In week 3 of Code 201, our project was BusMall – think Sky Mall for people trapped on a long bus commute. Something of a familiar issue to Seattle commuters! From the programming end, it was an exercise in tracking and storing data persistently, then using Chart.js to render results. Object constructors, event listeners, randomizing functions, and more…
The project: http://peterbreen.github.io/bus-mall/
The use case, summarized, is as follows: Present the user with 3 randomly selected products and have them pick which one they like best of the three. Repeat a given number of times and when the right criteria have been met, use Chart.js to render a chart showing number of times displayed, clicked, and the conversion rate for each product – and keep the data stored persistently so you can see lifetime results (persistent per-computer using localStorage, we’re not using a db server)
I started with an object constructor to create objects with all the key:values that I’d need throughout the whole process – and as they were created, pushed these objects into an array for the rest of the process.
There was some variation in the class in how we randomized our three choices; I chose to select my products by making an array of numbers – equal in length to my array of objects (where each object represented one product). Next, I used a shuffle function to shuffle the array of numbers (using the Fisher-Yates shuffle) and splicing out the first three – at which point I went back to my array of objects and displayed the three objects indicated – say my number shuffle gave me 5, 8, and 12, I’d display the products in the array at index 5, 8, and 12. By keeping my object array in a known order, I could ensure proper display and click-tracking, and by using a number array I could shuffle, use, discard, and repeat I could ensure random selections for every iteration.
Some of my classmates went with a solution that then repeatedly looped through their array of objects directly to select an object, checking to see if it was a duplicate and discarding, and then looping again until until three unique indices were displayed – no matter how many times that loop had to execute to get there. Potentially, that could take a very large number of loops to return three unique values; on the other hand it was a lot simpler to write the code because it didn’t rely on a secondary array of numbers, so depending on circumstances it’s good to know both approaches.
Relatively speaking tracking clicks/display was pretty simple; if I knew a product was displayed I just did a displayed++ on that particular value inside the object, and the same with clicks onclick from my event handler, which proceeded to subsequently clear the three displayed choices and call the function to start the process again to pick three new random ones and display them.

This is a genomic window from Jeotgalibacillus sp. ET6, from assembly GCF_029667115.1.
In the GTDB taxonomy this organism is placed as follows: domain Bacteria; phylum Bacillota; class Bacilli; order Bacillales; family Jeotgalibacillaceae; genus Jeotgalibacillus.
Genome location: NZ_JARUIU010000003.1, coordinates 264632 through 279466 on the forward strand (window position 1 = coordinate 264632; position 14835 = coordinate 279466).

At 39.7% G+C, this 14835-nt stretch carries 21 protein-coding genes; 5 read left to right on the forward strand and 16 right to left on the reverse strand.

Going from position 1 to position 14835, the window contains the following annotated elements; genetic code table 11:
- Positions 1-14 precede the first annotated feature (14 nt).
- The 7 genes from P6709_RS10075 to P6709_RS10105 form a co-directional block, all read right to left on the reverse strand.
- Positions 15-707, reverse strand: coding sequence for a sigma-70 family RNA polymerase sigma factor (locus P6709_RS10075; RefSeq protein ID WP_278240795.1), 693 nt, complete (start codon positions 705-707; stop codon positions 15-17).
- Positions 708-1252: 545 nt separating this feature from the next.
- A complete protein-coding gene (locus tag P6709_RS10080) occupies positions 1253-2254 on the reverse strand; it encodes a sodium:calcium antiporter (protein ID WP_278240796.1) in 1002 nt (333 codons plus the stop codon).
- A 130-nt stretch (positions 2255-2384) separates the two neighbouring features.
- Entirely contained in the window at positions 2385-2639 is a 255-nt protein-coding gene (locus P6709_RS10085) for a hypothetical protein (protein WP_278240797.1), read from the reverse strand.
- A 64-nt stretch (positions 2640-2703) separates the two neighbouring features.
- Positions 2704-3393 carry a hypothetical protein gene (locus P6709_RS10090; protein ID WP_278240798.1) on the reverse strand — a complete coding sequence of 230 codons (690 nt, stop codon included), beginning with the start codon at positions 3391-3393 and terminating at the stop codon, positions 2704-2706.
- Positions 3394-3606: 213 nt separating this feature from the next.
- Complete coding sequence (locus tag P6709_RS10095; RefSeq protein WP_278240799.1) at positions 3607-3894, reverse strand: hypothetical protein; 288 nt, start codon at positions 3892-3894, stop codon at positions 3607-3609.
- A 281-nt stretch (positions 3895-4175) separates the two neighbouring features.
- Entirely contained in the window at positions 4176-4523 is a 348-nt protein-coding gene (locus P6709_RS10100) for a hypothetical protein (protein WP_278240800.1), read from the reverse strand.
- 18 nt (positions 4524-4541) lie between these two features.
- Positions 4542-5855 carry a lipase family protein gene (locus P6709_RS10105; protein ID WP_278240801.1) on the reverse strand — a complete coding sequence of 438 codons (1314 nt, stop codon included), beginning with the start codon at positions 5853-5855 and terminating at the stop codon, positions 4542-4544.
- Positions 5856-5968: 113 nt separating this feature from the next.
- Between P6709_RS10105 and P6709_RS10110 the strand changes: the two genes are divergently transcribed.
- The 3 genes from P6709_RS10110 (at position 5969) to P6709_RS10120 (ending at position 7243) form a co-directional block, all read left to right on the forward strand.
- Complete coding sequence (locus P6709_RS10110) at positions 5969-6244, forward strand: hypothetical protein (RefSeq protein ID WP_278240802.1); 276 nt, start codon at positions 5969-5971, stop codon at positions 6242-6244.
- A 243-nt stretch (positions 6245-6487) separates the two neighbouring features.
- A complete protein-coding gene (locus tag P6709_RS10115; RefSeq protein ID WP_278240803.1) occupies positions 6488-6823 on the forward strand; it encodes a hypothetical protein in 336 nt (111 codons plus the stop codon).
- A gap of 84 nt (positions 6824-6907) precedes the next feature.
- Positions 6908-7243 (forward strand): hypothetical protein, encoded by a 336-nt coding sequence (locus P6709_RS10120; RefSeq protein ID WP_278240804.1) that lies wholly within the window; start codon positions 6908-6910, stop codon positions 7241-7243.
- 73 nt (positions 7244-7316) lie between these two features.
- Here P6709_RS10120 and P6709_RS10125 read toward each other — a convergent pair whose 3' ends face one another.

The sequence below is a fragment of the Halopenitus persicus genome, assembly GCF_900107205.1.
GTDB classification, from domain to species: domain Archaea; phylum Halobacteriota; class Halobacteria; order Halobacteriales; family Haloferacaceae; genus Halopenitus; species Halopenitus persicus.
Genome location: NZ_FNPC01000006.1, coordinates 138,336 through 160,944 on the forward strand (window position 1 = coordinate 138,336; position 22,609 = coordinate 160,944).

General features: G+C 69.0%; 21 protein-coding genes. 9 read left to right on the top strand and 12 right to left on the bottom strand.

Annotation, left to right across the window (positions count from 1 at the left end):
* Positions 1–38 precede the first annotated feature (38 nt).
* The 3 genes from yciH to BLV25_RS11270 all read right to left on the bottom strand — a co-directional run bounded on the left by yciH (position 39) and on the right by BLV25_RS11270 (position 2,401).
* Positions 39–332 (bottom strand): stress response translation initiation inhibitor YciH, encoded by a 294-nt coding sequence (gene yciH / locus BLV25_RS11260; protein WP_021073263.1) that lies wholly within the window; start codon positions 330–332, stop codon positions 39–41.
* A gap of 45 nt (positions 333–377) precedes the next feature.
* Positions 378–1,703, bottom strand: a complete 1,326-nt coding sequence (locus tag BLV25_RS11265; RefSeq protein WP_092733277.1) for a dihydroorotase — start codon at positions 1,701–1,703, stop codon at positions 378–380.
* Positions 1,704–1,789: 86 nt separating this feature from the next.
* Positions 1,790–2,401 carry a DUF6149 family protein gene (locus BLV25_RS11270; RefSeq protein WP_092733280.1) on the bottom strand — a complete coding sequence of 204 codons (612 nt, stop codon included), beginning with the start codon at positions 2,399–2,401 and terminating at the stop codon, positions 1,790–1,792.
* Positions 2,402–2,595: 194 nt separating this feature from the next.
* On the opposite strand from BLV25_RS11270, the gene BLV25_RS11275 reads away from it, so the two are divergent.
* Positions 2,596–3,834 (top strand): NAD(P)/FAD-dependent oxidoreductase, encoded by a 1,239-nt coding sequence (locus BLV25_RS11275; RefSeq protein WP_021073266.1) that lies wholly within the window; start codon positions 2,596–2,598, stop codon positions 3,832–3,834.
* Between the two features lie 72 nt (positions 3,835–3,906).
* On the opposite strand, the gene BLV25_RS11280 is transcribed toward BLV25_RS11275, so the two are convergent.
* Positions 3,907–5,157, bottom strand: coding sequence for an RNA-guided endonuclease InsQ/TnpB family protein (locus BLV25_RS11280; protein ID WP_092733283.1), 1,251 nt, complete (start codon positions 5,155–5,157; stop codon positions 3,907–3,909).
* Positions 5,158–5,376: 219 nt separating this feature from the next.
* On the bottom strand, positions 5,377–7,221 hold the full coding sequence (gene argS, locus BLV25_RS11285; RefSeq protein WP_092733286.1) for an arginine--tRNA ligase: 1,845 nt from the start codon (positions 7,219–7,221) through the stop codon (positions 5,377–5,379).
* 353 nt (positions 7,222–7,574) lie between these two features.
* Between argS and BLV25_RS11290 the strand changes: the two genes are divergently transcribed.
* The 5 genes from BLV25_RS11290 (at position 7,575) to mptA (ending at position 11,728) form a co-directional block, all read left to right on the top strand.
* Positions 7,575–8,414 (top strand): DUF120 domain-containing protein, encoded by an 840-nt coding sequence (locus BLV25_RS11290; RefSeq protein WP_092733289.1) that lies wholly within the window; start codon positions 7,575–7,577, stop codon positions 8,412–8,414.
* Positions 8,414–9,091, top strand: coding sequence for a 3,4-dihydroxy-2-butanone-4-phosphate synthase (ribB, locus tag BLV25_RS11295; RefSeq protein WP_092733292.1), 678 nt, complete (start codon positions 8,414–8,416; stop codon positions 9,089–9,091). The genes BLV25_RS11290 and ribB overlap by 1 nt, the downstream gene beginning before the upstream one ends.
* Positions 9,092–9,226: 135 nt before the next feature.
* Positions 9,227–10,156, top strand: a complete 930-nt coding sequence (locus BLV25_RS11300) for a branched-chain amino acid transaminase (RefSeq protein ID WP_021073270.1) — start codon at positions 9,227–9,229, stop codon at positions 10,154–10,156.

There was also a global click count being tracked; this was to meet the MVP requiring 25 product choices before asking the user if they wanted to continue (letting them choose 10 more times) or go direct to the results. Either way, eventually all the click and display data was compared to produce a conversion rate (times displayed/times clicked) and then those 3 numbers were fed into Chart.js for each product.
Chart.js, to me, was almost too literally a binary: it either worked perfectly or it failed completely. It wasn’t exactly helpful in debugging, either, but eventually I fed it the right data:
Last, and … well, okay, probably least, we dropped Animate.css into the mix to make things a little more interesting. I’ve got mixed feelings about it – these are super easy and that’s good, but so many of them shouldn’t ever go within ten miles of a website meant for public use. Still, they aren’t all bad. I put in an easter egg into this project: Hover over the page title H1 and see a realistic interpretation of taking a local bus in Seattle!
Overall, the big takeaways for me here were handling multiple different potential situations inside the code and creating multiple functions – and they were directly related to one another.
Multiple functions, where each was fairly limited and only did one specific task, was both useful and following best practices – instead of One Function To Rule Them All, I’d call multiple functions in sequence as needed – this meant I could more easily handle different situations like “user chooses to see results immediately after 25” or “user chooses to do 10 more and then see results” without rewriting/duplicating code. It also made debugging a lot simpler.
That led directly into handling different situations in code – and made it pretty easy – if this is the user’s first time choosing products, localStorage will be empty. Don’t throw an error, just display their session results and store those in localStorage for next time. Then if it’s their second time, check to make sure localStorage exists and if so, pull those values out (JSON.parse to the rescue), add the session values, display the combined total and then save that combined total to localStorage(JSON.stringify to the rescue) for the next time, and so on. How many times can I type localStorage in one paragraph? But by using carefully limited functions, it was easy to write a human-readable if/else statement which means the code works and the code is understandable for a programmer to work with – the optimal outcome!